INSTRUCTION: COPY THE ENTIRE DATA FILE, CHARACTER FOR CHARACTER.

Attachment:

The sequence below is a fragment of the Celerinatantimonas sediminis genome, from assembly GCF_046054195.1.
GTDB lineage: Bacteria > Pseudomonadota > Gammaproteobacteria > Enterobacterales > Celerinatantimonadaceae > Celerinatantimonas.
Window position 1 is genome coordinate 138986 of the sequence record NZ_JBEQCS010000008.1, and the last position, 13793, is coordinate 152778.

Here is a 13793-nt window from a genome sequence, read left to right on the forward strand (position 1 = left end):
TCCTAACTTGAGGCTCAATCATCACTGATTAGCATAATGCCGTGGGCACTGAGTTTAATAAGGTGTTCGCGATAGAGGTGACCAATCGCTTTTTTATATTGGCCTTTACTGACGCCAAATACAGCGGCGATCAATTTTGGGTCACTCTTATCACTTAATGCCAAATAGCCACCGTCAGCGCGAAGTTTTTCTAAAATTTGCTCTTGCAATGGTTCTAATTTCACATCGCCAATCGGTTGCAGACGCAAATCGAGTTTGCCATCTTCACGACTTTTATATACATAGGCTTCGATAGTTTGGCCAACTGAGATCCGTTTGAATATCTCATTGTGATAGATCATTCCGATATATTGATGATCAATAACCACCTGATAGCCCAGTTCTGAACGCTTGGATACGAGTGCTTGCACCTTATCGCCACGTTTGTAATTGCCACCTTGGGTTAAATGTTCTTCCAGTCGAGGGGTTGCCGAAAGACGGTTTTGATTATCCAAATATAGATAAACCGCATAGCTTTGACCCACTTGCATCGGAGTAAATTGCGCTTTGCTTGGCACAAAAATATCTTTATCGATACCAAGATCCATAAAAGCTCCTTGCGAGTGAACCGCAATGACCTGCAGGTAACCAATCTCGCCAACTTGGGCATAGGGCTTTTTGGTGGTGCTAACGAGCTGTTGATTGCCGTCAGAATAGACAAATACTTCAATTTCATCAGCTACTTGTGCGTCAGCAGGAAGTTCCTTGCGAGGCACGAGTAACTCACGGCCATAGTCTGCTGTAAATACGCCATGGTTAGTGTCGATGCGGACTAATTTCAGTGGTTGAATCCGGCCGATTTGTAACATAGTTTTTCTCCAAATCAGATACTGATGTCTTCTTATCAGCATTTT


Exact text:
The sequence below is a fragment of the Celerinatantimonas sediminis genome, from assembly GCF_046054195.1.
GTDB lineage: Bacteria > Pseudomonadota > Gammaproteobacteria > Enterobacterales > Celerinatantimonadaceae > Celerinatantimonas.
Window position 1 is genome coordinate 138986 of the sequence record NZ_JBEQCS010000008.1, and the last position, 13793, is coordinate 152778.

Here is a 13793-nt window from a genome sequence, read left to right on the forward strand (position 1 = left end):
TCCTAACTTGAGGCTCAATCATCACTGATTAGCATAATGCCGTGGGCACTGAGTTTAATAAGGTGTTCGCGATAGAGGTGACCAATCGCTTTTTTATATTGGCCTTTACTGACGCCAAATACAGCGGCGATCAATTTTGGGTCACTCTTATCACTTAATGCCAAATAGCCACCGTCAGCGCGAAGTTTTTCTAAAATTTGCTCTTGCAATGGTTCTAATTTCACATCGCCAATCGGTTGCAGACGCAAATCGAGTTTGCCATCTTCACGACTTTTATATACATAGGCTTCGATAGTTTGGCCAACTGAGATCCGTTTGAATATCTCATTGTGATAGATCATTCCGATATATTGATGATCAATAACCACCTGATAGCCCAGTTCTGAACGCTTGGATACGAGTGCTTGCACCTTATCGCCACGTTTGTAATTGCCACCTTGGGTTAAATGTTCTTCCAGTCGAGGGGTTGCCGAAAGACGGTTTTGATTATCCAAATATAGATAAACCGCATAGCTTTGACCCACTTGCATCGGAGTAAATTGCGCTTTGCTTGGCACAAAAATATCTTTATCGATACCAAGATCCATAAAAGCTCCTTGCGAGTGAACCGCAATGACCTGCAGGTAACCAATCTCGCCAACTTGGGCATAGGGCTTTTTGGTGGTGCTAACGAGCTGTTGATTGCCGTCAGAATAGACAAATACTTCAATTTCATCAGCTACTTGTGCGTCAGCAGGAAGTTCCTTGCGAGGCACGAGTAACTCACGGCCATAGTCTGCTGTAAATACGCCATGGTTAGTGTCGATGCGGACTAATTTCAGTGGTTGAATCCGGCCGATTTGTAACATAGTTTTTCTCCAAATCAGATACTGATGTCTTCTTATCAGCATTTT